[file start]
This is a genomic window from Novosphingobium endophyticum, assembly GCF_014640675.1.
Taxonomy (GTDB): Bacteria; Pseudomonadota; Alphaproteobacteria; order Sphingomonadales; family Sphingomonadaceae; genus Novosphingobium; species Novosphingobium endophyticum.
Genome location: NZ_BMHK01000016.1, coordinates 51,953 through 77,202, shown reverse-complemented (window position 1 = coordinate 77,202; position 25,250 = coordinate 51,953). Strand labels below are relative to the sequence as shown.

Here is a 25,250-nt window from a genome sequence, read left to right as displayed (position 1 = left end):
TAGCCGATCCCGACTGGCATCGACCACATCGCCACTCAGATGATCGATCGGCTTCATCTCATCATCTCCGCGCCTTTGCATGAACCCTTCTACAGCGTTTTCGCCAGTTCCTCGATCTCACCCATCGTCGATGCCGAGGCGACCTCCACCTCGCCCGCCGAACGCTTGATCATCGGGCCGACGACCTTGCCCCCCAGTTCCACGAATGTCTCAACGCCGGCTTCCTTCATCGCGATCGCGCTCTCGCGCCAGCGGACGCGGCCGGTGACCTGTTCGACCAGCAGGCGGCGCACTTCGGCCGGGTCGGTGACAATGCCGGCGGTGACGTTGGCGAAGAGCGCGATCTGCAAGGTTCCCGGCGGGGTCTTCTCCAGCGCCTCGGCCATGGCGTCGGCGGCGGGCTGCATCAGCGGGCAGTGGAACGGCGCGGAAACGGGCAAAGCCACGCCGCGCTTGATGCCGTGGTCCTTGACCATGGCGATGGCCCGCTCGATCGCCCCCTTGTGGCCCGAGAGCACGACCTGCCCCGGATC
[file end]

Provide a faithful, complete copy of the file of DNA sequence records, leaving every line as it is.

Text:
This is a genomic window from Novosphingobium endophyticum, assembly GCF_014640675.1.
Taxonomy (GTDB): Bacteria; Pseudomonadota; Alphaproteobacteria; order Sphingomonadales; family Sphingomonadaceae; genus Novosphingobium; species Novosphingobium endophyticum.
Genome location: NZ_BMHK01000016.1, coordinates 51,953 through 77,202, shown reverse-complemented (window position 1 = coordinate 77,202; position 25,250 = coordinate 51,953). Strand labels below are relative to the sequence as shown.

Here is a 25,250-nt window from a genome sequence, read left to right as displayed (position 1 = left end):
TAGCCGATCCCGACTGGCATCGACCACATCGCCACTCAGATGATCGATCGGCTTCATCTCATCATCTCCGCGCCTTTGCATGAACCCTTCTACAGCGTTTTCGCCAGTTCCTCGATCTCACCCATCGTCGATGCCGAGGCGACCTCCACCTCGCCCGCCGAACGCTTGATCATCGGGCCGACGACCTTGCCCCCCAGTTCCACGAATGTCTCAACGCCGGCTTCCTTCATCGCGATCGCGCTCTCGCGCCAGCGGACGCGGCCGGTGACCTGTTCGACCAGCAGGCGGCGCACTTCGGCCGGGTCGGTGACAATGCCGGCGGTGACGTTGGCGAAGAGCGCGATCTGCAAGGTTCCCGGCGGGGTCTTCTCCAGCGCCTCGGCCATGGCGTCGGCGGCGGGCTGCATCAGCGGGCAGTGGAACGGCGCGGAAACGGGCAAAGCCACGCCGCGCTTGATGCCGTGGTCCTTGACCATGGCGATGGCCCGCTCGATCGCCCCCTTGTGGCCCGAGAGCACGACCTGCCCCGGATC